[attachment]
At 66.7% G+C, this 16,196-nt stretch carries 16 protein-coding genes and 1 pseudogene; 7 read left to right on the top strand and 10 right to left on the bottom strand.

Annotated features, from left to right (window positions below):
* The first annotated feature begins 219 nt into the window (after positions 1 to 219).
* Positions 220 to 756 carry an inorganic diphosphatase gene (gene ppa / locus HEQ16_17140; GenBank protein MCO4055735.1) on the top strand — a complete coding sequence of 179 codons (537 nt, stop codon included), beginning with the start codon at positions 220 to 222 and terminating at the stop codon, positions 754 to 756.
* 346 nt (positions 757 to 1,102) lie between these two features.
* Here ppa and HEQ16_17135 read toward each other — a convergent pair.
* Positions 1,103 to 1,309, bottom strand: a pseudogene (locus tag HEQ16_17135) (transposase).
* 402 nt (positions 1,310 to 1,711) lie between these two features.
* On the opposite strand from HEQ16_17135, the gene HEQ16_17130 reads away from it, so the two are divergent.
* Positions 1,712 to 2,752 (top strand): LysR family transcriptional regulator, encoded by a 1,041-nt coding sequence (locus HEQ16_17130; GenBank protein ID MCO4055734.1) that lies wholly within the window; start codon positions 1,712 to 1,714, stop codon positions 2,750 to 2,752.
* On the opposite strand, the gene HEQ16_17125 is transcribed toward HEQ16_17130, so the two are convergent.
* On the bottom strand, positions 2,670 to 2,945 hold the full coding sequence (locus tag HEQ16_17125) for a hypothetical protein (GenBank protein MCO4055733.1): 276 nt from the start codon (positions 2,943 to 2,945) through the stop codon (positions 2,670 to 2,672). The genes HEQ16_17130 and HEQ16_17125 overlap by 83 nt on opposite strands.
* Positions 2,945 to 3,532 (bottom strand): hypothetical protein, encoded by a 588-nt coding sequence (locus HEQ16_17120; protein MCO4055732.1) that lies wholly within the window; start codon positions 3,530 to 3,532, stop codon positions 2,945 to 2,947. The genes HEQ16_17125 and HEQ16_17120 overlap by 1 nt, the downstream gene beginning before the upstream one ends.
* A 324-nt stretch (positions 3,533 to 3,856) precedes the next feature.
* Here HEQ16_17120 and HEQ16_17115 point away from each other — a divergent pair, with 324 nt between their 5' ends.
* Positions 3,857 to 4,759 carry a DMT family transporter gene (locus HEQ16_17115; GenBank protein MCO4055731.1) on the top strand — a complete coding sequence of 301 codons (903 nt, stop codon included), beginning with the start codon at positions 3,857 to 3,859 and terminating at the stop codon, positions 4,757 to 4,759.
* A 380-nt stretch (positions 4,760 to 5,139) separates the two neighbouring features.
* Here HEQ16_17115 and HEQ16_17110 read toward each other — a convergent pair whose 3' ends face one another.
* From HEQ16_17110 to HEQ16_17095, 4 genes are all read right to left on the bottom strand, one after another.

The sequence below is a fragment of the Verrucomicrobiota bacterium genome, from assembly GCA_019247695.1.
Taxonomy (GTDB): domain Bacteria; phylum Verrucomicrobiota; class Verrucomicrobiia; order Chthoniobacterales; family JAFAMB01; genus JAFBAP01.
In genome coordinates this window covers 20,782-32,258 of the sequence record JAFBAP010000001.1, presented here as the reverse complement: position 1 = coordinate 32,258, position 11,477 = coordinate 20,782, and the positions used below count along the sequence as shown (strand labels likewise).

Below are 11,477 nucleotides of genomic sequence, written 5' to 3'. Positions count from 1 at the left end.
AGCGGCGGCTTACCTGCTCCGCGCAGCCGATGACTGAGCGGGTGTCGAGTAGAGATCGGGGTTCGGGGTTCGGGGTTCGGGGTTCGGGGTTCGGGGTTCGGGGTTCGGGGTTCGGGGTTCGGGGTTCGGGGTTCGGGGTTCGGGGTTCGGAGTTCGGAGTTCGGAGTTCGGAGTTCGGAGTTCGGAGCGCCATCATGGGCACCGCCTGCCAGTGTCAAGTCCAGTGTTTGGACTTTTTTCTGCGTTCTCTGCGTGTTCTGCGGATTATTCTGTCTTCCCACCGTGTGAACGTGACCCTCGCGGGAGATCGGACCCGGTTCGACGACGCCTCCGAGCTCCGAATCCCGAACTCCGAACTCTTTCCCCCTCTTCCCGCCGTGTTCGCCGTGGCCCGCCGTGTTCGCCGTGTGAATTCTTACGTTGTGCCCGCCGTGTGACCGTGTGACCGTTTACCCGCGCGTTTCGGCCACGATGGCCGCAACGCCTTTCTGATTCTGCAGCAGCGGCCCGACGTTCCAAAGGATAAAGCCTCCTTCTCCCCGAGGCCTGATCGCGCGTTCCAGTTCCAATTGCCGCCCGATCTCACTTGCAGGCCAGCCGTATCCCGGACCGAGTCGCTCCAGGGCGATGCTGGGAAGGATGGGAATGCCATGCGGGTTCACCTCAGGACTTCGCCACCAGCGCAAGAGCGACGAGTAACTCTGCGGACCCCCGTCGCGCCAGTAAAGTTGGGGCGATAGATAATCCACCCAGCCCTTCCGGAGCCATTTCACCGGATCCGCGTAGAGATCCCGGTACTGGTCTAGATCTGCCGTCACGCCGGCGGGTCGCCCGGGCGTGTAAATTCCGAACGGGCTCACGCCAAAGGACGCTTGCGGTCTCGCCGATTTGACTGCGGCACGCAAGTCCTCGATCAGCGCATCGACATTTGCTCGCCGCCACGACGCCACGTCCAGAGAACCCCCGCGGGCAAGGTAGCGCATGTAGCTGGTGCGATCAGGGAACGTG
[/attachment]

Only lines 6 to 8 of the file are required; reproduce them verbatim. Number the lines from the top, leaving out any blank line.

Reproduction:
* Here ppa and HEQ16_17135 read toward each other — a convergent pair.
* Positions 1,103 to 1,309, bottom strand: a pseudogene (locus tag HEQ16_17135) (transposase).
* 402 nt (positions 1,310 to 1,711) lie between these two features.